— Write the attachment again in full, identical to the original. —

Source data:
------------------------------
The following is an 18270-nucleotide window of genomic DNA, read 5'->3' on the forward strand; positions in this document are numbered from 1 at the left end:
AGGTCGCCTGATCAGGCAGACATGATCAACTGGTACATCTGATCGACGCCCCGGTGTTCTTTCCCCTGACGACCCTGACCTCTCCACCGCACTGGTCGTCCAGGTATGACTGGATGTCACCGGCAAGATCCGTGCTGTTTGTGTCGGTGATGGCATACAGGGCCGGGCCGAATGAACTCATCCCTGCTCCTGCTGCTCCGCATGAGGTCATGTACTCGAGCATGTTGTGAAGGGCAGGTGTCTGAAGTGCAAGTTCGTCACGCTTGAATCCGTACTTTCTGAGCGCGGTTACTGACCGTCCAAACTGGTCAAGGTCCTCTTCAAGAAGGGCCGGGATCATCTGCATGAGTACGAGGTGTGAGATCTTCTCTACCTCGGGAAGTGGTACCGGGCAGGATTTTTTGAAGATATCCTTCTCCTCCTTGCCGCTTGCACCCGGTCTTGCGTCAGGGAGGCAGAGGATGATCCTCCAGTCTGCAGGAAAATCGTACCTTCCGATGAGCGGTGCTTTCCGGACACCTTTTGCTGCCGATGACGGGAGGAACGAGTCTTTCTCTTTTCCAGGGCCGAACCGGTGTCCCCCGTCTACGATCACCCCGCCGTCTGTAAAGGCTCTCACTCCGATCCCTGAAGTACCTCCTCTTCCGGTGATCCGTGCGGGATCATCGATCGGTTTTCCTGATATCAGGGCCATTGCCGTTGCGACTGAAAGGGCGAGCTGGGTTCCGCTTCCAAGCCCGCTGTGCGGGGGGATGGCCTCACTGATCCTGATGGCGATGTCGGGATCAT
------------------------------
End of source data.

The following is an 18270-nucleotide window of genomic DNA, read 5'->3' on the forward strand; positions in this document are numbered from 1 at the left end:
AGGTCGCCTGATCAGGCAGACATGATCAACTGGTACATCTGATCGACGCCCCGGTGTTCTTTCCCCTGACGACCCTGACCTCTCCACCGCACTGGTCGTCCAGGTATGACTGGATGTCACCGGCAAGATCCGTGCTGTTTGTGTCGGTGATGGCATACAGGGCCGGGCCGAATGAACTCATCCCTGCTCCTGCTGCTCCGCATGAGGTCATGTACTCGAGCATGTTGTGAAGGGCAGGTGTCTGAAGTGCAAGTTCGTCACGCTTGAATCCGTACTTTCTGAGCGCGGTTACTGACCGTCCAAACTGGTCAAGGTCCTCTTCAAGAAGGGCCGGGATCATCTGCATGAGTACGAGGTGTGAGATCTTCTCTACCTCGGGAAGTGGTACCGGGCAGGATTTTTTGAAGATATCCTTCTCCTCCTTGCCGCTTGCACCCGGTCTTGCGTCAGGGAGGCAGAGGATGATCCTCCAGTCTGCAGGAAAATCGTACCTTCCGATGAGCGGTGCTTTCCGGACACCTTTTGCTGCCGATGACGGGAGGAACGAGTCTTTCTCTTTTCCAGGGCCGAACCGGTGTCCCCCGTCTACGATCACCCCGCCGTCTGTAAAGGCTCTCACTCCGATCCCTGAAGTACCTCCTCTTCCGGTGATCCGTGCGGGATCATCGATCGGTTTTCCTGATATCAGGGCCATTGCCGTTGCGACTGAAAGGGCGAGCTGGGTTCCGCTTCCAAGCCCGCTGTGCGGGGGGATGGCCTCACTGATCCTGATGGCGATGTCGGGATCAT